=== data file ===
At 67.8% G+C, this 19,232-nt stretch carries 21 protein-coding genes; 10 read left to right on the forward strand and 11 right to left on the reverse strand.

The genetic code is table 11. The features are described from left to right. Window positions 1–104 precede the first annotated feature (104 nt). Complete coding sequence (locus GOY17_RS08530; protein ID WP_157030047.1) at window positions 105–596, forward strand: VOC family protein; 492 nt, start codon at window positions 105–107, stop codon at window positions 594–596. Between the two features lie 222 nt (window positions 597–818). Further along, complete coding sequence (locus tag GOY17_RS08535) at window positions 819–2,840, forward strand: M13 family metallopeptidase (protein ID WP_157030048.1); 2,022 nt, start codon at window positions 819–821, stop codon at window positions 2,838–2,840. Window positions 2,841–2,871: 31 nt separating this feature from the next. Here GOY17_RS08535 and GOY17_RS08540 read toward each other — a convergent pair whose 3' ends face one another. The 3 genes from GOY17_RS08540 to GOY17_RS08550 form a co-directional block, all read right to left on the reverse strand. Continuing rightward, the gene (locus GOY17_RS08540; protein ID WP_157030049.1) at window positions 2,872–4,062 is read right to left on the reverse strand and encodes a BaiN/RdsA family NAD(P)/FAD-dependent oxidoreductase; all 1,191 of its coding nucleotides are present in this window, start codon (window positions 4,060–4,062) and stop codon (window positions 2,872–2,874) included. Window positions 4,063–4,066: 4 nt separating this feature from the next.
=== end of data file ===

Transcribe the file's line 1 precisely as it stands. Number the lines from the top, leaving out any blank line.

At 67.8% G+C, this 19,232-nt stretch carries 21 protein-coding genes; 10 read left to right on the forward strand and 11 right to left on the reverse strand.